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On 06/11/2017 21:26, newshound wrote:

I hope that's humour
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On 06/11/2017 19:42, snipped-for-privacy@nomail.com wrote:

Who are you and what are you doing in my Dad's house?
Cheers
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Clive

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On Monday, 6 November 2017 19:42:08 UTC, snipped-for-privacy@nomail.com wrote:

Likewise, but to a storage heater, in flex.
Owain
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Underfloor heating that is called. Brian
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You certain this was all DIY? I've seen the same and worse done by those being paid to do it.
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*Am I ambivalent? Well, yes and no.

Dave Plowman snipped-for-privacy@davenoise.co.uk London SW
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In our village hall, I had to work on the new extractor fan - couldn't find the isolator - so killed the RCD , The asked where the isolator was "Oh, it pluuged into an extension strip underneath the kicking board for the nearest cupboard."
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from KT24 in Surrey, England

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My brother has countless stories like this about his church. And all the work has been done by accredited tradesmen.
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*If you ate pasta and anti-pasta, would you still be hungry?

Dave Plowman snipped-for-privacy@davenoise.co.uk London SW
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jim <k> wrote:

If only. Some seem to think a church an easy touch.
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*Those who live by the sword get shot by those who don't*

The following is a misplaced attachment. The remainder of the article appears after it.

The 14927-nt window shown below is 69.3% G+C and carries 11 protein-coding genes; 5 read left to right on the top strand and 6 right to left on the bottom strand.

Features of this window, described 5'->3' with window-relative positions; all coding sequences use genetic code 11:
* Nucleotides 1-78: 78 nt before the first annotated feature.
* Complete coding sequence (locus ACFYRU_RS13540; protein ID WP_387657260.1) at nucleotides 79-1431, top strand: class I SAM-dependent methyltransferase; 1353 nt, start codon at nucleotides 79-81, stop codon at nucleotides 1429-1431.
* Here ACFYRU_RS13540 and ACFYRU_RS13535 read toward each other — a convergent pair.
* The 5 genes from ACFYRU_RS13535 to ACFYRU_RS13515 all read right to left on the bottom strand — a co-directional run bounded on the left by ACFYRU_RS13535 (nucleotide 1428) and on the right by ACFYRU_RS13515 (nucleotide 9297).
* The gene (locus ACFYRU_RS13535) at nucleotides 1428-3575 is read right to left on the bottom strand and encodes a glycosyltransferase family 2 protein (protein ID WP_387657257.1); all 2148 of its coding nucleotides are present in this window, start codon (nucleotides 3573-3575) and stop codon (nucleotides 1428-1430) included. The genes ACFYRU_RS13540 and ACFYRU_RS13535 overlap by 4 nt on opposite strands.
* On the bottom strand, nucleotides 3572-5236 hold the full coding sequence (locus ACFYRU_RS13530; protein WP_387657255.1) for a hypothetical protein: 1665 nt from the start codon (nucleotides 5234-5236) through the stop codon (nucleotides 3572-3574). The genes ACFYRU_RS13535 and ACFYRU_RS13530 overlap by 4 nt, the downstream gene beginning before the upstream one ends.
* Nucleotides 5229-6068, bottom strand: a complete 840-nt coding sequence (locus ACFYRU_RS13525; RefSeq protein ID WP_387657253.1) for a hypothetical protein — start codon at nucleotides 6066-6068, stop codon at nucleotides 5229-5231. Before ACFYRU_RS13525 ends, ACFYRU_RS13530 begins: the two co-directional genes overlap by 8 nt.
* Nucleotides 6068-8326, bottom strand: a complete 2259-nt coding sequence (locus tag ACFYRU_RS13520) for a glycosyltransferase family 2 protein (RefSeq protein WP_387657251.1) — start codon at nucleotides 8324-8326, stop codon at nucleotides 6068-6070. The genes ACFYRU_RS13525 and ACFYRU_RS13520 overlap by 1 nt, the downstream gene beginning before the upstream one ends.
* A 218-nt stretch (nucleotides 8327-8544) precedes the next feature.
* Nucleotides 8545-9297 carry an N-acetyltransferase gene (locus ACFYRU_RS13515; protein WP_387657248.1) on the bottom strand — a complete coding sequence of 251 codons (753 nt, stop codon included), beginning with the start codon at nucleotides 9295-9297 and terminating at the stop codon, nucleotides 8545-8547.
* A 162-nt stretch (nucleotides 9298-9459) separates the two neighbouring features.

Dave Plowman snipped-for-privacy@davenoise.co.uk London SW
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I can empathise with the OP as our last house was left in a similar state. The previous owner was a painter and decorator who did a lot of contract wo rk and when he needed anything doing would get people he met in the course of his work to do foreigners. Every time we did any sort of improvements it usually involved putting right some botch up first and it never ceased to amaze me how these so called professionals could pass off the work they did as professional. In some cases doing the job right in the first place was easier than some of the botch ups! Its as if some of them could not help th emselves but include some sort of botch up.
I lost count of the number of "reinstatements" we did but some of the notab le ones were;
Plumbing:
1. Having so many pipes crossing joists close to each other the T&G floorin g could not be secured down. 2. Locating the CH pump under the floor so it was inaccessible. 3. Using drop feeds to radiators with no means of draining them thus causin g airlocks every time the system was re-filled.
Electrical:
1. Retaining the old rubber sheathed cable with the separate earth wire as the core wiring of the electrical system. 2. Replacing sockets and simply connecting the earths to the separate earth wire by twisting the conductor round the earth conductor instead of using crimps 3. Cotton covered rubber flex buried in the plaster to connect wall lights. 4. Sockets mounted on poorly fixed skirting resulting in the skirting movin g every time a plug was pulled out leaving the connecting wire rubbing so m uch the insulation was wearing away.